Do we need yet another literary festival? That was the question many people had when the second edition of Afkar-e-Taza (or #ThinkFest, for the the hashtag generation) was being promoted across social media platforms by the Center for Governance and Policy at Information Technology University (ITU) at the start of this year. The general consensus initially was that, well, we have a few of those already, in Lahore, Karachi and Islamabad. And now even Faisalabad has joined in. All of these cover quite a lot of the literary landscape between them. Some thrive on bringing in authors that top bestseller lists in New York and London. Some have found a niche in putting the spotlight on local literature. Nearly all offer a talk-followed-by-audience-questions model. Some even allow their star guests to sign their books bought by eager local fans. So what exactly did another festival hoped to offer?
Quite a lot, as it turned out.
To start with, one of the #ThinkFest organizers, Dr. Yaqoob Bangash, who is currently affiliated with the Information Technology University (ITU), said quite clearly that his festival is not trying to reinvent the literary festival wheel. “Someone outside this hall asked me ‘Where are the singers?’” Dr. Bangash said during one of his speeches at the event, much to the glee of the audience. “I told the person, this is not that kind of a festival. Then they asked me if any actors or models would be doing any talks. When I replied in negative, they said, ‘Well, what kind of a festival is it then?’”
What he was trying to say, quite clearly, was that #ThinkFest, is an academic literary festival where the focus is on discussions rooted in academia, logic, reason and critical thinking. The guests were professors, academics, authors and journalistswhose work is rooted in academic excellence and research both in Pakistan andother countries across the world. And so it was: not trying to usurp the glamour and pizzazz of traditional literary festival, #ThinkFest instead turned out to be an awami effort where students from more than thirty universities across Pakistan mingled with 30 international speakers and sixty local speakers. With a sizeable number of Lahore’s intelligentsia in the mix, #ThinkFest ended up being a curiously exhilarating weekend event that a lot of attendees are still talking about.
Organised by ITU and supported by the Higher Education Commission and the Government of Punjab, #ThinkFest featured more than 35 talks as well as an art exhibition, another exhibition focused on the 1947 Partition, screenings of documentaries and a few discussions in a smaller, more intimate setting. Day 1 started with Dr. Umar Saif (ITU) and Dr. Nizammuddin (HEC) giving opening remarks, swiftly followed by a moving speech from Yemeni Nobel Peace Laureate, journalist, human rights activist and politician Tawakkol Karman. Speaking about an urgent need to uphold human rights in the face of increasing inequality, racism and hatred, she likened all dictators to terrorists, which incited a spirited round of applause in the hall. Her fierce defense of the democratic way of governance, which was shared by Dr. Saif in his own speech, was quite riveting to hear, especially since Pakistan’s own democratic status seems to be barely trudging along.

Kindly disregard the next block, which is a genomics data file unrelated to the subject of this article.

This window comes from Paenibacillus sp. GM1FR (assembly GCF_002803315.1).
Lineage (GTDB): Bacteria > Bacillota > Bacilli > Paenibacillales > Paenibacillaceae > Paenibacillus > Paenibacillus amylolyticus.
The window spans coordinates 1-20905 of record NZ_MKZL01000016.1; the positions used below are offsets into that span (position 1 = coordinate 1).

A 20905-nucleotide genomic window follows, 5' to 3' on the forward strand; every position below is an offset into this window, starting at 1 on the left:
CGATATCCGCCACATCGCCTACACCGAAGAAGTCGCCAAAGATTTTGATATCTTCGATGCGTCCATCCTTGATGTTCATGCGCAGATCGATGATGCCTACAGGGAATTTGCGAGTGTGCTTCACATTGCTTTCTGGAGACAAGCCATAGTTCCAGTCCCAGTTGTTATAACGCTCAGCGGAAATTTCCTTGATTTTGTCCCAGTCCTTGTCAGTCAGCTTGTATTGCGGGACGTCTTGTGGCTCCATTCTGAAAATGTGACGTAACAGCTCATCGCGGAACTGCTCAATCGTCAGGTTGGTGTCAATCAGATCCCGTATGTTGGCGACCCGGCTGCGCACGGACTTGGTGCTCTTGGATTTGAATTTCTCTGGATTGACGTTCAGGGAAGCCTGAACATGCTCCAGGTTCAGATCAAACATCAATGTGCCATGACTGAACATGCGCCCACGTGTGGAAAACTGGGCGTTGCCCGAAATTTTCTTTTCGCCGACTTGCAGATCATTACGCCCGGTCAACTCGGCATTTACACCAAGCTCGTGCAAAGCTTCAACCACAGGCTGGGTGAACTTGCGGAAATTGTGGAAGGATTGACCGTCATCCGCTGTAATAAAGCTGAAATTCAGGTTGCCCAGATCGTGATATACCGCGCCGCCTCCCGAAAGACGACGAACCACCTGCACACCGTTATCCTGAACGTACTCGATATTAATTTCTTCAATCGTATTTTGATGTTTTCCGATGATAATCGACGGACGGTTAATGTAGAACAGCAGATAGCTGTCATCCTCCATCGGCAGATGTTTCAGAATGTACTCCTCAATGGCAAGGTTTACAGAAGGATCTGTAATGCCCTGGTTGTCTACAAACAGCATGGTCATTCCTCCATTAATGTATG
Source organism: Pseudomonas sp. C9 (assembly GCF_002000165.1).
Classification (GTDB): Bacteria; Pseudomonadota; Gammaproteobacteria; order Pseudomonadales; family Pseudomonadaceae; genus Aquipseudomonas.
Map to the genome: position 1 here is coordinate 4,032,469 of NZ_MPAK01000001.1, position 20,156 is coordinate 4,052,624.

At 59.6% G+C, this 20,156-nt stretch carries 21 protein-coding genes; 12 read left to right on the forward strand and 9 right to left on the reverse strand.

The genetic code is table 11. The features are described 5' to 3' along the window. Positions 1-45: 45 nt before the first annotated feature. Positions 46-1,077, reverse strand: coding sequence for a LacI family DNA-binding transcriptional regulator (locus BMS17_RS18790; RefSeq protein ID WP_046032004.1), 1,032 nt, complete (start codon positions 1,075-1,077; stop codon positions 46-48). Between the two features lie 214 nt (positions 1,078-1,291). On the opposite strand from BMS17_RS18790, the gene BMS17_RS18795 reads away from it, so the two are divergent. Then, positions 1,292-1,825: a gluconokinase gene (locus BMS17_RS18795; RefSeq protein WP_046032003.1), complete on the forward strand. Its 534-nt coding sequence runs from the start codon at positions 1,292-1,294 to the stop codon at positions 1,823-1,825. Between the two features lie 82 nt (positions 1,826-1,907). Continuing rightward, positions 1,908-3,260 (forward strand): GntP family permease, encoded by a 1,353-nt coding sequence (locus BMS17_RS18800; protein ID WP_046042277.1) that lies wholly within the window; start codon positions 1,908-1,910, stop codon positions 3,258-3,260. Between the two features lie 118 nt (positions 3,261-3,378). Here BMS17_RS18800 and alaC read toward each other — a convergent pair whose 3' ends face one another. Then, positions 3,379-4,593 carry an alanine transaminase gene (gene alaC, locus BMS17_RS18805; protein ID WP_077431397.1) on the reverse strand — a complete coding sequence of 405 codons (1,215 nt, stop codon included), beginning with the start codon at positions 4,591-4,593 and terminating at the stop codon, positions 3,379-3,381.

“Then they asked me if any actors or models would be doing any talks. When I replied in the negative,
they said, ‘Well, what kind of a festival is it then?’” (Dr. Yaqoob Bangash)
Following the keynote speech attendees were presented with a barrage of sessions across the halls without break. The sessions included a talk about the future of the Middle East, the Partition of British India, entrepreneurship in the age of media, the US China rivalry (which interestingly featured a speaker from the French Foreign Ministry), a horrifying discussion about the state of water resources in Pakistan and particularly in Lahore, a dry academic lecture about equality, multiculturalism and secularism, a stirring talk about visual arts in the context of Islam, a talk about modern Afghanistan (which curiously featured no native Afghan speakers), a talk about shrines, a reminiscence about the heritage and culture of Lahore, and a fiery talk about student politics, in which students belonging to Jamiat-e-Talaba had a verbal duel with progressive students, much to the glee of other attendees who were probably seeing this kind of engagement for the first time at a festival of ideas.
While all of these sessions were intellectually satisfying (minus the technical glitches, sound issues and the curious case of some missing panelists!), two sessions truly stood out. “Where is the Media Heading?” for a bare-knuckle, no-holds-barred five way debate about the current haggard state of media in Pakistan, and “Standing Up to the Field Marshal: Fatima Jinnah of Pakistan”, for a deeply poignant yet incisive look at how the frail woman in her seventies that we now remember as the Mother of the Nation refused to give in to Ayub Khan’s decisive and malignant politics and gave him a political fight of his life.
Fahd Husain (Express News/Tribune), Suhail Warraich (Jang Group), Owais Tohid (Capital TV) Arif Nizami (Pakistan Today) and Mubashir Zaidi (Dawn TV) were refreshingly candid about how the media is owned by seths now, who have ensured that, as opposed to the past, journalistic standards are poorer and a few journalists are rich. They admitted that in the race for ratings, journalists have become entertainers and instead of aspiring to higher standards of journalism, they aspire to have more viewers one way or the other. Self-flagellation is boring, but in this case it was both much needed and welcomed by the packed audience in the hall.